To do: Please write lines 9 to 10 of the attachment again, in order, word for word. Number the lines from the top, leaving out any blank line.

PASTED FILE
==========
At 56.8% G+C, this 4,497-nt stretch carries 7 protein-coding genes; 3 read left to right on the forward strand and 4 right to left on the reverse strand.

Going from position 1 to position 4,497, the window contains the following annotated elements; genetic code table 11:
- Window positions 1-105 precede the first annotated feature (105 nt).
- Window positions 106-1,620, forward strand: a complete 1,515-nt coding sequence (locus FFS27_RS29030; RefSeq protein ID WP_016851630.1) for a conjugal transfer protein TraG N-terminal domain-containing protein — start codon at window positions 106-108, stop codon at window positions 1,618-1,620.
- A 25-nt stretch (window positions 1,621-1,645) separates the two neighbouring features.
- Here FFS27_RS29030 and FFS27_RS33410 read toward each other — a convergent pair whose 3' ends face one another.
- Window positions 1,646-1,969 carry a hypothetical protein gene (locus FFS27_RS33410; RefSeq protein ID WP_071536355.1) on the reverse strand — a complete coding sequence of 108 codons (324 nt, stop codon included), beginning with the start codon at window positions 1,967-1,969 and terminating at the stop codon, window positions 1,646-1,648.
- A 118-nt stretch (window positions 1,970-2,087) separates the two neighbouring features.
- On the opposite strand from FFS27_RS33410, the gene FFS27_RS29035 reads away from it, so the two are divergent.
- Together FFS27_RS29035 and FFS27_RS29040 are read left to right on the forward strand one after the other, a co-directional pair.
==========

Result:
- On the opposite strand from FFS27_RS33410, the gene FFS27_RS29035 reads away from it, so the two are divergent.
- Together FFS27_RS29035 and FFS27_RS29040 are read left to right on the forward strand one after the other, a co-directional pair.